time capsule

Duane Waite, left, and Greg Johnson from JC Orr Contractors, pry a time capsule from 1949 out of it’s concrete enclosure. Waite and Johnson found the time capsule while working on renovations at Penn State’s Willard Building.

The year is 1949 — construction of the new Willard Building is nearly complete, and the university is preparing for its dedication ceremony.

What better way to celebrate a new building than by hiding a time capsule in its walls?

Fast forward 70 years later, and a pair of construction workers working on Willard Building renovations toss aside what they think is just another block of concrete. Suddenly, a lid pops open, revealing none other than the 1949 time capsule — a hidden treasure completely undocumented by the university.

To Monica Reed, facilities project manager for the Office of the Physical Plant, the most exciting part of finding the time capsule was how the construction workers found it, completely by accident.

“I was like a kid on Christmas morning, waiting to see what was behind the wrapping paper,” Reed said via email. “It was great that the guys who found the capsule were the ones who opened it at the ceremony and we actually opened it on-site in the location where they found the box.”

Steve Sampsell, director strategic communications for the Donald P. Bellisario College of Communications, said the contents of the time capsule reveal the person-centric nature of Penn State.

Some of the documents inside the capsule listed names of people who would be working in the different offices in the Willard Building, which was then the location of the bursar, the registrar and the graduate school.

time capsule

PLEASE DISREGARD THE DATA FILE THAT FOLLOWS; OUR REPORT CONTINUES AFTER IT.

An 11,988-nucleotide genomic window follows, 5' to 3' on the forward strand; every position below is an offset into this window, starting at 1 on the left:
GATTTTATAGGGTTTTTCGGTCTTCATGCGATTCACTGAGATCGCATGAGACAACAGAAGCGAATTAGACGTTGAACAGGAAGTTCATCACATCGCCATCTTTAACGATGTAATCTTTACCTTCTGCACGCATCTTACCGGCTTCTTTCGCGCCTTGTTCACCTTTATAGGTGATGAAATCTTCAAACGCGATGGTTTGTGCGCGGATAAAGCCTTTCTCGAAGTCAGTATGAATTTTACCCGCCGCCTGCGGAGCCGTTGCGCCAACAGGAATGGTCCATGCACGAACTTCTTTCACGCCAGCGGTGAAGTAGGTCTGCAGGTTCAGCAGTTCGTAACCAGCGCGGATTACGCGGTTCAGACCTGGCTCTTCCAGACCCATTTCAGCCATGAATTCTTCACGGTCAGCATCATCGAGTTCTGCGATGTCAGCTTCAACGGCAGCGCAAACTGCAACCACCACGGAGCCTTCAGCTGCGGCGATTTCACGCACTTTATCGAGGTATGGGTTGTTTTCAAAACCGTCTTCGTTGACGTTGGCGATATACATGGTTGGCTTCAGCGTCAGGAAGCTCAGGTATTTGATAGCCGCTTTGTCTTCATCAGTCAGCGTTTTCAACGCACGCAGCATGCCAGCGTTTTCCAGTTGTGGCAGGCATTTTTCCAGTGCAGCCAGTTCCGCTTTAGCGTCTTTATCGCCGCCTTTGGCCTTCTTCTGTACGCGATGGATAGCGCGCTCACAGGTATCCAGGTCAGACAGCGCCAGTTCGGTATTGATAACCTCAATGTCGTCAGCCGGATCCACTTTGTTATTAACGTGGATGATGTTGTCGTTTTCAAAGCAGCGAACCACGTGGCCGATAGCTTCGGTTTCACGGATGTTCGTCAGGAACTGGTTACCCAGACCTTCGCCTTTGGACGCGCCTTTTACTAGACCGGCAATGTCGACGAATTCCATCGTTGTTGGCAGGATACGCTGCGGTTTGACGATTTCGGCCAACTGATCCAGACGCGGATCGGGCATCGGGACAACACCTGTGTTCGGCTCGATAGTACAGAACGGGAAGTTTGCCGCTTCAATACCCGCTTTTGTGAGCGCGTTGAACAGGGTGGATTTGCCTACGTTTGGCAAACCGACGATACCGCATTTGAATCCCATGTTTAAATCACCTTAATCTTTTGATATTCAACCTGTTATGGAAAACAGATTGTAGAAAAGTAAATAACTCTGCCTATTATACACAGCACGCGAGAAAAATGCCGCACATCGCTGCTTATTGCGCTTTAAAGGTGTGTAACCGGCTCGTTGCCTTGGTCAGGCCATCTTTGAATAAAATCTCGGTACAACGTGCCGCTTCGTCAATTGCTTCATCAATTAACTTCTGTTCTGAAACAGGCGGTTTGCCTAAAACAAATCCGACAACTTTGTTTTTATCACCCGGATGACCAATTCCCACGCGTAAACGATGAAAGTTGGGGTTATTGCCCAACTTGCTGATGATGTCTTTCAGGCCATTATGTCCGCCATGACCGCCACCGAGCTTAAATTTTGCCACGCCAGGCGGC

A variety of forms, photographs and booklets, including one entitled 'A Brief History of Penn State College for Freshmen,' were found in a time capsule at Penn State's Willard Building.

“For as much as we talk about Penn State being about people, it was just kind of neat that that was something they decided to do,” Sampsell said.

Documents in the capsule included information on how to get a loan, how to register for classes, fee structures for tuition, room and board, course descriptions and a student handbook. There was also a variety of photos, as well as a copy of The Daily Collegian from the day of the building’s dedication.

Marie Hardin, dean of the College of Communications, said when she first heard about the time capsule she was skeptical — but after seeing a photo in the 1950 edition of Penn State’s yearbook, La Vie, she was convinced of reality.

The photo in the yearbook showed the widow of Joseph Moody Willard, the math professor for whom the building was named, “installing the time capsule into the cornerstone of the building when it was dedicated in 1949,” according to Hardin.

Hardin added that stories like this one portray the “common story” that is life at Penn State, binding the community together.

“I think one of the greatest parts of being part of the Penn State community is a sense of tradition and a sense of history,” she said.

Sampsell said it was interesting to relate some of the names on these lists to names around Penn State. For example, the person who was in charge of the graduate program at the time had the last name Kern, according to documents in the time capsule — and the Kern Building is where the graduate program is located on campus today.

Hardin also said Stanley E. Degler was listed as the news editor of the Collegian at the time the capsule was assembled, and in 2016, he donated a $1 million endowment to support the college’s Washington Program, which was then renamed in his honor.

time capsule

A time capsule from 1949 was found during the current renovations at Penn State’s Willard Building.

As construction of the new Bellisario Media Center continues, the college is collecting ideas for what to include in a time capsule to replace the 1949 capsule at the grand re-opening of the center.

The new time capsule will be placed in the same location as the old capsule, but will be designed so the capsule has a more prominent, less hidden role in the room, according to Hardin.

The College of Communications is accepting emails with ideas for the new time capsule and will discuss what to include with faculty and student leaders as the grand re-opening approaches.

Hardin said she is excited for the day the new media center is dedicated and the conversation surrounding the time capsule, as she said it symbolizes the Penn State community and the progress it makes each day.

“To me what's in the capsule isn’t nearly as exciting as what the time capsule will symbolize,” Hardin said, “and my guess is that it was the same way back in 1949.”



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